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TWE(4)                   BSD Kernel Interfaces Manual                   TWE(4)

     twe -- 3ware 5000/6000/7000/8000 series PATA/SATA RAID controller

     twe* at pci?

     The twe driver provides support for AMCC's 3ware 5000/6000/7000/8000
     series PATA/SATA RAID adapters.  These adapters were formerly known as
     ``3ware Escalade''.

     These controllers support 2, 4, 8, or 12 ATA disk drives and provide RAID
     0, RAID 1, RAID 5, RAID 10, and JBOD configurations.  All the RAID set
     volume management is done via the card's BIOS.

     Even though the card uses ATA drives, this driver makes drives and/or
     RAID sets appear as sd(4).

     The twe driver supports the following AMCC 3ware PATA/SATA RAID adapters:

     5000 series, 6000 series, 7000-2, 7006-2, 7500-4LP, 7500-8, 7500-12,
     7506-4LP, 7506-8, 7506-12, 8006-2LP, 8500-4LP, 8500-8, 8500-12, 8506-4LP,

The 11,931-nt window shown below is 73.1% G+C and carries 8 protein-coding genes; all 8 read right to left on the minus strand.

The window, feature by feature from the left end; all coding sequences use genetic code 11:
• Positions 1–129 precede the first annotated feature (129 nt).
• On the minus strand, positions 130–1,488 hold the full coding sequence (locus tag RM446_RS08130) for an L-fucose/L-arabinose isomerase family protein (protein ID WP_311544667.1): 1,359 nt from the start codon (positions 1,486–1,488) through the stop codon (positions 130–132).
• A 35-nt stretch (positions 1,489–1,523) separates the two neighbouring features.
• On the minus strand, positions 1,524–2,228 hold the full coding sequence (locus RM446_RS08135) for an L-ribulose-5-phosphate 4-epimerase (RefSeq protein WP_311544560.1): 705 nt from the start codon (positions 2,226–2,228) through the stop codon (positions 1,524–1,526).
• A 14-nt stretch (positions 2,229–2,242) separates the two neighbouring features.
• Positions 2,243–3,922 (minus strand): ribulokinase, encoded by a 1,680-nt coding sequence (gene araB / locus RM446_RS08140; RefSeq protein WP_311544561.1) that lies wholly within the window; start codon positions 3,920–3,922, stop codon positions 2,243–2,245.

8506-8, 8506-8MI, 8506-12, and 8506-12MI.

     intro(4), pci(4), scsi(4), sd(4)

     The twe driver first appeared in OpenBSD 2.8.

     The twe driver was written by Michael Shalayeff <mickey@openbsd.org>,
     inspired by the FreeBSD driver by Mike Smith <msmith@freebsd.org>.

     The card's BIOS seems to conflict with some other disk controllers which
     have their own BIOS, if such devices are configured earlier than this
     one.  To avoid this situation, place twe cards in the lowest numbered
     slot before other SCSI or RAID disk controllers.

     The current 3ware firmware is known to fail if a redundant configuration
     is selected (RAID1 or RAID10) and the array is heavily used (e.g. instal-
     lation) before the controller has finished initializing the array.  In
     this case, create the array, boot the installation media, and leave the
     array idle until all controller activity has ceased.

     None of the volume management or monitoring functions provided by the
     card's firmware are supported due to the fact that information on these
     functions is not public.

BSD                            November 15, 2014                           BSD